Anyway, the guy who shoved for $110 says, "I missed," and turns over Ace-Jack, off.  All he had was Ace-high.  Surely the other guy could beat that, right?  Nope.  He said not a word and just mucked!

Whenever I see something like that, I can't help wondering what the hell he had.  Even if he was 100% sure his shove would get the last two players to fold, he was still risking $110.  Even if he suspected the other guy might have been shoving light, he couldn't be doing that with nothing, right?  You'd think at least a pocket pair—but no.  Ace-King or Ace-Queen would have won the pot.  A crummier Ace? King-Queen?  Just so strange.

In late position I limped in with Ace-6 of diamonds.  No raise and six of us saw a flop that was Queen-high, but all diamonds. Sweet.  A guy bet $10 and I just called. I dunno why I slow-played that, I guess I figured no one would call my raise on an all diamond board.  As it was, I was the only caller. The board paired the queen and the guy shoved his last $35 or so.  Of course I snap-called.  The river was a brick and he showed King-Queen for trips, my flush was good.

I had Jack-8 in the big blind and there was no raise.  Only seven of us saw a flop of Jack-Jack-9.  I bet $10 and got one call.  The turn was a Queen and I bet $15, he called.  The river was a 5.  I bet $25 but no call.

I raised to $15 with Ace-Jack of diamonds and had four callers.  So when I completely missed the flop, I just check-folded.  Then I got pocket Jacks. I raised to $15 and it was four-way.  The flop was Queen-Queen-5.  A lady lead out for $50.  Now this lady, early in the session, had flopped a boat with pocket 5's and won a big pot.  I'm pretty sure she hadn't played a pot since .  So when she led out like that, I was pretty sure she had a Queen.  I folded as did everyone else.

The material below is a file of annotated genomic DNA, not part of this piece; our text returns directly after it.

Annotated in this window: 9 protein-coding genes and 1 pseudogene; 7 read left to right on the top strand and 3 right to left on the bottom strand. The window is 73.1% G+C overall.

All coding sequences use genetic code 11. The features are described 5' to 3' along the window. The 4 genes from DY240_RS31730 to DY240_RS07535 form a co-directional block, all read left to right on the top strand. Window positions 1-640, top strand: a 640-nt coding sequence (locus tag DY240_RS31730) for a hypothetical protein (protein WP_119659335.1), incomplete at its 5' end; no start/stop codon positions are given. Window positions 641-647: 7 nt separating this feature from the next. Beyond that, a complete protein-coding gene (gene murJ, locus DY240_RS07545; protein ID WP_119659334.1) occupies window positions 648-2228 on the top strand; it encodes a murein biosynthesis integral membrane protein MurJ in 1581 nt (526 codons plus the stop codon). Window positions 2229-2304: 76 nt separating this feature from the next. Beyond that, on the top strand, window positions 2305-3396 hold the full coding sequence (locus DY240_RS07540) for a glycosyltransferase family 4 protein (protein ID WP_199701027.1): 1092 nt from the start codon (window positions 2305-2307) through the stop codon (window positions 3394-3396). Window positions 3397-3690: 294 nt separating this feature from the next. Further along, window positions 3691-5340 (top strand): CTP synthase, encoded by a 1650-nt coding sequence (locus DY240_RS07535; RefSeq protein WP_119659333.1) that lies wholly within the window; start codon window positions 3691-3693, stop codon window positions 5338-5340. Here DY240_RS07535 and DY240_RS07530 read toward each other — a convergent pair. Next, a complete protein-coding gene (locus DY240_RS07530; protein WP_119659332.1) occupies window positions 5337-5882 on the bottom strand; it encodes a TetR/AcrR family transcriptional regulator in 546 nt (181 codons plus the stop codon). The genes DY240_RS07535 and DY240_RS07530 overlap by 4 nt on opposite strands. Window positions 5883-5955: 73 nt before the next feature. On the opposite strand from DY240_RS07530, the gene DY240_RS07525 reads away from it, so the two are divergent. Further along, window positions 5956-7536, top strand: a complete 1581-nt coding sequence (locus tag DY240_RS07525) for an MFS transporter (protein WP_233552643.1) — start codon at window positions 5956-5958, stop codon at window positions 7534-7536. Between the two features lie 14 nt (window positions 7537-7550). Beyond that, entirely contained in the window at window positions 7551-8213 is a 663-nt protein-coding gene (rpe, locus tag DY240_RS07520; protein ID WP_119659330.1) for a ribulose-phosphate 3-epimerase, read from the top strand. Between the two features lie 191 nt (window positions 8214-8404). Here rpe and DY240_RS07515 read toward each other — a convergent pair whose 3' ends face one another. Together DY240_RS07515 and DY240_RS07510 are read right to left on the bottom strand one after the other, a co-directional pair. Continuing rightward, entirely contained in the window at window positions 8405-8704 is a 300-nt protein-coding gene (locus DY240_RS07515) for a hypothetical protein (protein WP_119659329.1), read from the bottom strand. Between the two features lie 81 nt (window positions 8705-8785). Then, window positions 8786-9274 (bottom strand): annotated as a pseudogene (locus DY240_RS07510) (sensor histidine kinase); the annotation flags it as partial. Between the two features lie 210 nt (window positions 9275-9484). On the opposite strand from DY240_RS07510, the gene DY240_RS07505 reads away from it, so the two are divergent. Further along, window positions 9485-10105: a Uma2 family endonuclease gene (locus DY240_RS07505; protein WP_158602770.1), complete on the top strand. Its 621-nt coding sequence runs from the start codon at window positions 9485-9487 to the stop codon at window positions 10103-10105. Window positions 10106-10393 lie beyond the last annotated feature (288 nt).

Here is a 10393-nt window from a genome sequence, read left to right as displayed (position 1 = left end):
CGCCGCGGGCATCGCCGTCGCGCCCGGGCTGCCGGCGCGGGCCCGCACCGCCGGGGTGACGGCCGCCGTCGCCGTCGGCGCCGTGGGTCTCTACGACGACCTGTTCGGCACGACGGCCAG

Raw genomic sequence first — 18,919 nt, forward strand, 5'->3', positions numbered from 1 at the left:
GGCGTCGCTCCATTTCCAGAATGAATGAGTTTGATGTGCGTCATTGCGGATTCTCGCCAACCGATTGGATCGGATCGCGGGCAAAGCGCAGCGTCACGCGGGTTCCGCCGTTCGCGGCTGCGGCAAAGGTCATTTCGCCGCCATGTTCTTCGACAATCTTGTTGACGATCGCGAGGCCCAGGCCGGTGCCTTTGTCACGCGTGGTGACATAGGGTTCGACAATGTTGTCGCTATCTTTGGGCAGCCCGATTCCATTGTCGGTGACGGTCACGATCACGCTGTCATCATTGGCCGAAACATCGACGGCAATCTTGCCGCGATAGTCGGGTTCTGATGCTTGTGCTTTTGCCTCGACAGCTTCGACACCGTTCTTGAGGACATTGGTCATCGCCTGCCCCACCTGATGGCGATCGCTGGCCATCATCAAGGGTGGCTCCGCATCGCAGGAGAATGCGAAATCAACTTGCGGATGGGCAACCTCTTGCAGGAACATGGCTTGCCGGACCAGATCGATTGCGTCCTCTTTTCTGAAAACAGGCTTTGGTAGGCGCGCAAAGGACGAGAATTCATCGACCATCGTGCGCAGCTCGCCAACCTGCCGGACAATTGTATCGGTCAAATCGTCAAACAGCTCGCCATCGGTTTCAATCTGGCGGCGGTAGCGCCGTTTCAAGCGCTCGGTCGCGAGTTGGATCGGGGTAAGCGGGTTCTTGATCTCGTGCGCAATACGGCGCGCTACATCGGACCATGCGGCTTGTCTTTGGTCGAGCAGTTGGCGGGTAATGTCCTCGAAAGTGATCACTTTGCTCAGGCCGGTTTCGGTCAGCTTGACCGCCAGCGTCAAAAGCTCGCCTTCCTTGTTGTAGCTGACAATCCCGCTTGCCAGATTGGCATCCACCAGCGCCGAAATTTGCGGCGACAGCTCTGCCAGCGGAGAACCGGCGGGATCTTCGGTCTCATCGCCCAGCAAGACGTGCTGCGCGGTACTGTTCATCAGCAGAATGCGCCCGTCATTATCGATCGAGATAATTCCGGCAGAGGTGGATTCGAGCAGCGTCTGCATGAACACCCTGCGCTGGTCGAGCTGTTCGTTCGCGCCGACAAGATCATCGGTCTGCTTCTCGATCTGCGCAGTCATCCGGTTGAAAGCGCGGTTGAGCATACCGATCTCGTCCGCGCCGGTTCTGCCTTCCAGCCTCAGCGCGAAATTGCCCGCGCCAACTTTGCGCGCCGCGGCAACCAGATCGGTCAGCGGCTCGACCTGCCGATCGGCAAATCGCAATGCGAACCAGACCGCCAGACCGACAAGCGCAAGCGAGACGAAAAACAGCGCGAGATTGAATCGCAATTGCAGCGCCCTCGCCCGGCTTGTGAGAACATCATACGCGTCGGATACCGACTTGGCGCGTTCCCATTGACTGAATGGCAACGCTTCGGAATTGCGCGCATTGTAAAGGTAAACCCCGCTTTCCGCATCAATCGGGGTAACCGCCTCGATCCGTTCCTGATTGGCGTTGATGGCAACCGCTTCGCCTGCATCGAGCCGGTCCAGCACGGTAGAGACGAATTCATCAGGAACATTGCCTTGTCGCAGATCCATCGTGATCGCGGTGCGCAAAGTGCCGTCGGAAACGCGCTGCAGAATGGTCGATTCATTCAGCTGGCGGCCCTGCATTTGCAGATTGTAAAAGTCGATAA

Now I was down a little from my $300 buy-in.  In the big blind, I had pocket 7's.  A woman who had recently joined the table opened to $23.  Apparently she didn't get the memo that we didn't open that big in this game.  She had a $300 or so stack.  Then another player called the $23.  He had a big stack too, more than the $300.  He had been very willing to put chips in play.  So I figured it was worth putting another $20 out there to close the action and see the flop.  The flop was Jack-8-7, rainbow.  I checked but unfortunately it checked around.  The turn was a Queen, no flush possible.  I bet $35 and they both called.  The river was an 8, giving me a boat.  I bet $100, but didn't get a call.  Did I bet too much or did they both miss draws?  Oh well, it was still a pretty nice pot.

And that was I for the session.  I ended up leaving up exactly $100. Not bad for the amount of hands I actually played.

Monday, December 2, 2019

Vegas Poker Scene -- December, 2019

Here's my latest column for Ante Up. You can find it embedded in the entire West region report here.  Remember, I just write the Vegas part.  You can find it in your local poker room now.


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Bob Shao of Texas won the Wynn Fall Classic’s main event in October, receiving $223K. Eugene Tito of Los Angeles scored $165K for second and Ping Liu of Michigan earned $140K for third. The $1,600 event had 1,024 entrants, resulting in a $1.5M prize pool.
The series hosted a $3,200 event with a $200K guarantee as Tucson’s Adnan Aidi earned $100K for first, while two Las Vegans, Mitch Garshofsky and Alexander Condon, claimed $88K and $44K, respectively. The prize pool of $409K more than doubled the guarantee, as the event drew 128 players.